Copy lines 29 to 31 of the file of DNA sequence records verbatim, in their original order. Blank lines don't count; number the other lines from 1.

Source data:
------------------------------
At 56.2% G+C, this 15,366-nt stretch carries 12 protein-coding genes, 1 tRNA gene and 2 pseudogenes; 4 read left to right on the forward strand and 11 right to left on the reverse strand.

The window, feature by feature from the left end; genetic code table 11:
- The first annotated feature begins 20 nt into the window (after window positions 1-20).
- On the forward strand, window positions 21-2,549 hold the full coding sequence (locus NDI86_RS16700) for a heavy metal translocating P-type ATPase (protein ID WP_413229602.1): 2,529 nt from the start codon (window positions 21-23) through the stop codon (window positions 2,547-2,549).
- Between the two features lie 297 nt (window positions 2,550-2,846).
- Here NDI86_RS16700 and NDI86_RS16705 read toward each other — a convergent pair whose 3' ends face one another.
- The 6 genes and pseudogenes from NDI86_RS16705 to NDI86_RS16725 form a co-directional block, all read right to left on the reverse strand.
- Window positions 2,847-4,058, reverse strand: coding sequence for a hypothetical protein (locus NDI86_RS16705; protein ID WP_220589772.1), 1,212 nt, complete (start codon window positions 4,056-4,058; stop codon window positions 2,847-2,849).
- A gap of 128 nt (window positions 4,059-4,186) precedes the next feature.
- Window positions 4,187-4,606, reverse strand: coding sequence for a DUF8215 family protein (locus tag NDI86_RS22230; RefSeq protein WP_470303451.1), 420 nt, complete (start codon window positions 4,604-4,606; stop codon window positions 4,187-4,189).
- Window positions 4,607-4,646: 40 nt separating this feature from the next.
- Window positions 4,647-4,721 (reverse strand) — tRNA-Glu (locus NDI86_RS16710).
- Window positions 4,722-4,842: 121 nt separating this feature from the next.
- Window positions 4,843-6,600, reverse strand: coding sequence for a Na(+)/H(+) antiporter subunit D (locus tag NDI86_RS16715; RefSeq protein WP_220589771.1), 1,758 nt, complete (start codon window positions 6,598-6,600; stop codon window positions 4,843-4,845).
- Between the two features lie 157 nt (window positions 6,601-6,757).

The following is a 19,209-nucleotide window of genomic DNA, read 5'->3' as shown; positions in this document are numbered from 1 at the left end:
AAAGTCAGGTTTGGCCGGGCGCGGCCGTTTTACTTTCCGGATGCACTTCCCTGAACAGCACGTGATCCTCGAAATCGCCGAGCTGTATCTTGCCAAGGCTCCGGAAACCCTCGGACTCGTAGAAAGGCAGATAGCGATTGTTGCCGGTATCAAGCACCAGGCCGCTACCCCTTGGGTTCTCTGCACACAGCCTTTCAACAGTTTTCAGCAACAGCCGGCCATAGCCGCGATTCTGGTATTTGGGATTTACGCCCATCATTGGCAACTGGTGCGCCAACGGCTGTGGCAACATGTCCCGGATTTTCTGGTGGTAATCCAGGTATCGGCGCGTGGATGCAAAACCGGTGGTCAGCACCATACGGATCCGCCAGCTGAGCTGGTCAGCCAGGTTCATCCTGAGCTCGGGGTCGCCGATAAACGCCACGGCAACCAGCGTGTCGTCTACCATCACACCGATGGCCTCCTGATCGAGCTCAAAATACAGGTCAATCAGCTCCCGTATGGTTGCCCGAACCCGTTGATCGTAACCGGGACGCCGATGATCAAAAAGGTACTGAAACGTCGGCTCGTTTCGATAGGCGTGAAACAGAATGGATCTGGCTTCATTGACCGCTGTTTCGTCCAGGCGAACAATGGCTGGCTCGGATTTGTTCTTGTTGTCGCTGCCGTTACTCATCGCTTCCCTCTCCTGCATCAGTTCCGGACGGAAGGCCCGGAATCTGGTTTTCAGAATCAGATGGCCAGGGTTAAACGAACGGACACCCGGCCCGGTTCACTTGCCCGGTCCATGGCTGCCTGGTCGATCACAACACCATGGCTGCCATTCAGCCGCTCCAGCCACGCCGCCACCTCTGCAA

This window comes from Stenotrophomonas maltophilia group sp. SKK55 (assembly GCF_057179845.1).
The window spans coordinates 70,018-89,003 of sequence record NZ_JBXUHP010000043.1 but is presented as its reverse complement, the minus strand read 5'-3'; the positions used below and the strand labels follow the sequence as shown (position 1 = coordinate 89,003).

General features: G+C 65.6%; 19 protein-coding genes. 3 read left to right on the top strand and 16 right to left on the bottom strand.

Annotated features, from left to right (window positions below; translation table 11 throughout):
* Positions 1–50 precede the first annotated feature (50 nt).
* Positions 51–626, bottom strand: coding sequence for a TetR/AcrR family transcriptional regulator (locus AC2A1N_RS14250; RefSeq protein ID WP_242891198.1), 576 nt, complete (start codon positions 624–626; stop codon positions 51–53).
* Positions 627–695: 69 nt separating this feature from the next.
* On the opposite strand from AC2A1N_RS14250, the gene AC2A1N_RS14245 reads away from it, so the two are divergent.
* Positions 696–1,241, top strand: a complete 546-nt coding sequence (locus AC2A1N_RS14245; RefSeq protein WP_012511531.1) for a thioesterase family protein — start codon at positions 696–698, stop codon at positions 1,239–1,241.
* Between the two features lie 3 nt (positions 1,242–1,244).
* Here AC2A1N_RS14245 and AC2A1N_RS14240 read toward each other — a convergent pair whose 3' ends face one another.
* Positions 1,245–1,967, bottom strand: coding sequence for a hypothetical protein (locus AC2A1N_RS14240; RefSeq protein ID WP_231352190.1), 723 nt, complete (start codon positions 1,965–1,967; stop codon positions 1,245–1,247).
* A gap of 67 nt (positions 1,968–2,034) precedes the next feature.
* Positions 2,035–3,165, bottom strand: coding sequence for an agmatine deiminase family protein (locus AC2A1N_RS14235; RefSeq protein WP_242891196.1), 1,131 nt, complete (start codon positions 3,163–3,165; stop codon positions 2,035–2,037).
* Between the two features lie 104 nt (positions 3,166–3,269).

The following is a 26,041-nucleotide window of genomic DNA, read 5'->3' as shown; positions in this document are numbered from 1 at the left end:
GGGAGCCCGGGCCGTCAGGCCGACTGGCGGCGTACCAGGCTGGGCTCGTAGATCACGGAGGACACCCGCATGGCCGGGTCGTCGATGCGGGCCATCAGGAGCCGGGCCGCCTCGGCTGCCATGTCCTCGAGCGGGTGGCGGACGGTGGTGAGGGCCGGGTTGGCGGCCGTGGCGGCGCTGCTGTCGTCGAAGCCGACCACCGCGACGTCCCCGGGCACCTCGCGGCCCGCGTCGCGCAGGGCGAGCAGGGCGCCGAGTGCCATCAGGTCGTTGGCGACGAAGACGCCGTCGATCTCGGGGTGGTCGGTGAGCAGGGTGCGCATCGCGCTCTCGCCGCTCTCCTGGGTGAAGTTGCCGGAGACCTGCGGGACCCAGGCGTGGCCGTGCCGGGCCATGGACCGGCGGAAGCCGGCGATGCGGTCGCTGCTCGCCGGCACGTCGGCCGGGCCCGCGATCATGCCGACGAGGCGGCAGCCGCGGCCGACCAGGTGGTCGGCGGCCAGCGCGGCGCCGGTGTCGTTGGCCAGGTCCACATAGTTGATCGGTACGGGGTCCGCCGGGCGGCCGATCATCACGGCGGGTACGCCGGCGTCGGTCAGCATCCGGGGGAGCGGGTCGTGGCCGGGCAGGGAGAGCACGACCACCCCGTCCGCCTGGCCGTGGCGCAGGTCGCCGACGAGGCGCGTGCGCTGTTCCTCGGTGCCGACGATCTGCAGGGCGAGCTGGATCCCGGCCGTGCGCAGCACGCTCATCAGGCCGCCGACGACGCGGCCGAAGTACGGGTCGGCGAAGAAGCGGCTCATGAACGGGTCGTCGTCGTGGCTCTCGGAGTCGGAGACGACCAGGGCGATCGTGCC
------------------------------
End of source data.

* Positions 1,245–1,967, bottom strand: coding sequence for a hypothetical protein (locus AC2A1N_RS14240; RefSeq protein ID WP_231352190.1), 723 nt, complete (start codon positions 1,965–1,967; stop codon positions 1,245–1,247).
* A gap of 67 nt (positions 1,968–2,034) precedes the next feature.
* Positions 2,035–3,165, bottom strand: coding sequence for an agmatine deiminase family protein (locus AC2A1N_RS14235; RefSeq protein WP_242891196.1), 1,131 nt, complete (start codon positions 3,163–3,165; stop codon positions 2,035–2,037).